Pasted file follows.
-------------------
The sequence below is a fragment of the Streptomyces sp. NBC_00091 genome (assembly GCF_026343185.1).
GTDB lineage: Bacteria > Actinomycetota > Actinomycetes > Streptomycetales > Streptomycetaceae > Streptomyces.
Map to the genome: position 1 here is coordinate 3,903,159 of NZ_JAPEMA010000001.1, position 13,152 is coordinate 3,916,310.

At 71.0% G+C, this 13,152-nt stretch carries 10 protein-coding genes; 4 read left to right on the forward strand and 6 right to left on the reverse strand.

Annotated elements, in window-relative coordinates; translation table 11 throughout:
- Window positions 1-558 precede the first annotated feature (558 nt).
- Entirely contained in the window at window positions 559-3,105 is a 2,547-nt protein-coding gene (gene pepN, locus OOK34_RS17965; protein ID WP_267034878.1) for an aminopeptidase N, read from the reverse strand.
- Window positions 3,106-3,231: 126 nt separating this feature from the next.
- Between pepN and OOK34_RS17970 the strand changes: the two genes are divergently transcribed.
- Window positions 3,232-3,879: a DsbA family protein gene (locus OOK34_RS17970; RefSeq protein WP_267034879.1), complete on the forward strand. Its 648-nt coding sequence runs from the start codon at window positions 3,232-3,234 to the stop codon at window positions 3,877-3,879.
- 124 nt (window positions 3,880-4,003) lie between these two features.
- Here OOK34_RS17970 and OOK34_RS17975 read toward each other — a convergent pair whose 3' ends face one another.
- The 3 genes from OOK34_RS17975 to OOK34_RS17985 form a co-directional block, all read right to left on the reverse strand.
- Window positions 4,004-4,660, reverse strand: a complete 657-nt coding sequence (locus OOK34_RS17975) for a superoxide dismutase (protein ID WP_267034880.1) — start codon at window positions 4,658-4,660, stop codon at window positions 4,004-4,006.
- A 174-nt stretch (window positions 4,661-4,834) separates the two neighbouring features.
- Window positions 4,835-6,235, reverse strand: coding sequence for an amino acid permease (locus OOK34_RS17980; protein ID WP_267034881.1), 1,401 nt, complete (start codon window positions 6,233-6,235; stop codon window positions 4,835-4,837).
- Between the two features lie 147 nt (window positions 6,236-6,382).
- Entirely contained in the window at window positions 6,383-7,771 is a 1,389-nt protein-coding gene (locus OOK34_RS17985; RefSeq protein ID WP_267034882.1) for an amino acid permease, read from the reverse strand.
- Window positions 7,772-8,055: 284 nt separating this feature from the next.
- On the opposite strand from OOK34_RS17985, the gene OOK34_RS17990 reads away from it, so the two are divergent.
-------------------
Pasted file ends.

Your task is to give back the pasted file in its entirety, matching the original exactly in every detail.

The sequence below is a fragment of the Streptomyces sp. NBC_00091 genome (assembly GCF_026343185.1).
GTDB lineage: Bacteria > Actinomycetota > Actinomycetes > Streptomycetales > Streptomycetaceae > Streptomyces.
Map to the genome: position 1 here is coordinate 3,903,159 of NZ_JAPEMA010000001.1, position 13,152 is coordinate 3,916,310.

At 71.0% G+C, this 13,152-nt stretch carries 10 protein-coding genes; 4 read left to right on the forward strand and 6 right to left on the reverse strand.

Annotated elements, in window-relative coordinates; translation table 11 throughout:
- Window positions 1-558 precede the first annotated feature (558 nt).
- Entirely contained in the window at window positions 559-3,105 is a 2,547-nt protein-coding gene (gene pepN, locus OOK34_RS17965; protein ID WP_267034878.1) for an aminopeptidase N, read from the reverse strand.
- Window positions 3,106-3,231: 126 nt separating this feature from the next.
- Between pepN and OOK34_RS17970 the strand changes: the two genes are divergently transcribed.
- Window positions 3,232-3,879: a DsbA family protein gene (locus OOK34_RS17970; RefSeq protein WP_267034879.1), complete on the forward strand. Its 648-nt coding sequence runs from the start codon at window positions 3,232-3,234 to the stop codon at window positions 3,877-3,879.
- 124 nt (window positions 3,880-4,003) lie between these two features.
- Here OOK34_RS17970 and OOK34_RS17975 read toward each other — a convergent pair whose 3' ends face one another.
- The 3 genes from OOK34_RS17975 to OOK34_RS17985 form a co-directional block, all read right to left on the reverse strand.
- Window positions 4,004-4,660, reverse strand: a complete 657-nt coding sequence (locus OOK34_RS17975) for a superoxide dismutase (protein ID WP_267034880.1) — start codon at window positions 4,658-4,660, stop codon at window positions 4,004-4,006.
- A 174-nt stretch (window positions 4,661-4,834) separates the two neighbouring features.
- Window positions 4,835-6,235, reverse strand: coding sequence for an amino acid permease (locus OOK34_RS17980; protein ID WP_267034881.1), 1,401 nt, complete (start codon window positions 6,233-6,235; stop codon window positions 4,835-4,837).
- Between the two features lie 147 nt (window positions 6,236-6,382).
- Entirely contained in the window at window positions 6,383-7,771 is a 1,389-nt protein-coding gene (locus OOK34_RS17985; RefSeq protein ID WP_267034882.1) for an amino acid permease, read from the reverse strand.
- Window positions 7,772-8,055: 284 nt separating this feature from the next.
- On the opposite strand from OOK34_RS17985, the gene OOK34_RS17990 reads away from it, so the two are divergent.